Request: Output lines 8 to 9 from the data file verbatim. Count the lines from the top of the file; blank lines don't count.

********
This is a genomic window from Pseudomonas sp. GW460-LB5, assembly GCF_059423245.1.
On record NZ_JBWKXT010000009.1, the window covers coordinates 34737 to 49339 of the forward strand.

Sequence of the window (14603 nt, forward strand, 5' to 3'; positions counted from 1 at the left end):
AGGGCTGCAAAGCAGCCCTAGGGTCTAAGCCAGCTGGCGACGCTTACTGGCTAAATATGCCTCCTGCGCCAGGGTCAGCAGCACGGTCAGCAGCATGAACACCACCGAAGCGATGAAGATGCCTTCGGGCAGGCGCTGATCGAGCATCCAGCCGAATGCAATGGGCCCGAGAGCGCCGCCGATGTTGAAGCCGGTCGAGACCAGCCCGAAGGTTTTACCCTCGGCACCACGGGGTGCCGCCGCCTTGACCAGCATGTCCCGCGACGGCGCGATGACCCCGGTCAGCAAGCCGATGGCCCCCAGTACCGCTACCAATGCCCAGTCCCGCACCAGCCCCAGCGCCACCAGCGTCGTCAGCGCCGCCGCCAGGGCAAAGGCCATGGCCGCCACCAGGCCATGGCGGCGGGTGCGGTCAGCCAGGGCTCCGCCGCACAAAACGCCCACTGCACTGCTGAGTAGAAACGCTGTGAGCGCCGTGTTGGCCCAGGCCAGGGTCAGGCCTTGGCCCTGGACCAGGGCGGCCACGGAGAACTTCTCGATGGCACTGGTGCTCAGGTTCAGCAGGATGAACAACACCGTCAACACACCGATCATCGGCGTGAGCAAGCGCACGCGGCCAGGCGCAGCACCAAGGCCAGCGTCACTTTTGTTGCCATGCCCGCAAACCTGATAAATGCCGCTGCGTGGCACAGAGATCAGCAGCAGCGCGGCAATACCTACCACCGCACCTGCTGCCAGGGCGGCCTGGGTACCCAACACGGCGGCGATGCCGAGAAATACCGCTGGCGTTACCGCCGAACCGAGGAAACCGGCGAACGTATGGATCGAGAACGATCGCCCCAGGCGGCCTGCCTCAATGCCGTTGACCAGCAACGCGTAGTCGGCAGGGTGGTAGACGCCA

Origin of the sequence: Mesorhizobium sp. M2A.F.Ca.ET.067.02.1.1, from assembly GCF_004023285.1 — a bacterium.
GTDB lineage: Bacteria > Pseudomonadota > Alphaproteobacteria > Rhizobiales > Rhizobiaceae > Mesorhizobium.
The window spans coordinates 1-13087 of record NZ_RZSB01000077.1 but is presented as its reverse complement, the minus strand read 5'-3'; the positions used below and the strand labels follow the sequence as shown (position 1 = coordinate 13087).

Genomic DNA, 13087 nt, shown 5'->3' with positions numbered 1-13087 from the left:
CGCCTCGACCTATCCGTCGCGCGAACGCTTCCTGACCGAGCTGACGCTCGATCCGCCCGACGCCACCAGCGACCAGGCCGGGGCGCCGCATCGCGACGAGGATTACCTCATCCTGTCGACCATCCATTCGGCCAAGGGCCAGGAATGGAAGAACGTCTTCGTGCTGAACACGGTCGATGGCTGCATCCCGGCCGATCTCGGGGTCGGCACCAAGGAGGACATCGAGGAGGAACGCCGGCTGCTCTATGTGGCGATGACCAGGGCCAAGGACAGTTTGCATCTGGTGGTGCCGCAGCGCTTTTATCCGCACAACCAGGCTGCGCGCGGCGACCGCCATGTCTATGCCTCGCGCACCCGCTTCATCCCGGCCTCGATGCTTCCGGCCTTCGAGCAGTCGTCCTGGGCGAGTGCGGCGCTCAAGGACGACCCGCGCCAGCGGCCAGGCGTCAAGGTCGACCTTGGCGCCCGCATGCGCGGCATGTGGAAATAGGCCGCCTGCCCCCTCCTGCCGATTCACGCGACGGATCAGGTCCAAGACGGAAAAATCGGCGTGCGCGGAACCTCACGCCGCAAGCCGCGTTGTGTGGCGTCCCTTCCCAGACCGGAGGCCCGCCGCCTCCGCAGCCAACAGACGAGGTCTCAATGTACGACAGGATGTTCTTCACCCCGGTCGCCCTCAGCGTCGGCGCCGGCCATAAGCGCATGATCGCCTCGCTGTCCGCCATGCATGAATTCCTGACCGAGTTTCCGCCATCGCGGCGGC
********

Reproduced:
Genomic DNA, 13087 nt, shown 5'->3' with positions numbered 1-13087 from the left:
CGCCTCGACCTATCCGTCGCGCGAACGCTTCCTGACCGAGCTGACGCTCGATCCGCCCGACGCCACCAGCGACCAGGCCGGGGCGCCGCATCGCGACGAGGATTACCTCATCCTGTCGACCATCCATTCGGCCAAGGGCCAGGAATGGAAGAACGTCTTCGTGCTGAACACGGTCGATGGCTGCATCCCGGCCGATCTCGGGGTCGGCACCAAGGAGGACATCGAGGAGGAACGCCGGCTGCTCTATGTGGCGATGACCAGGGCCAAGGACAGTTTGCATCTGGTGGTGCCGCAGCGCTTTTATCCGCACAACCAGGCTGCGCGCGGCGACCGCCATGTCTATGCCTCGCGCACCCGCTTCATCCCGGCCTCGATGCTTCCGGCCTTCGAGCAGTCGTCCTGGGCGAGTGCGGCGCTCAAGGACGACCCGCGCCAGCGGCCAGGCGTCAAGGTCGACCTTGGCGCCCGCATGCGCGGCATGTGGAAATAGGCCGCCTGCCCCCTCCTGCCGATTCACGCGACGGATCAGGTCCAAGACGGAAAAATCGGCGTGCGCGGAACCTCACGCCGCAAGCCGCGTTGTGTGGCGTCCCTTCCCAGACCGGAGGCCCGCCGCCTCCGCAGCCAACAGACGAGGTCTCAATGTACGACAGGATGTTCTTCACCCCGGTCGCCCTCAGCGTCGGCGCCGGCCATAAGCGCATGATCGCCTCGCTGTCCGCCATGCATGAATTCCTGACCGAGTTTCCGCCATCGCGGCGGC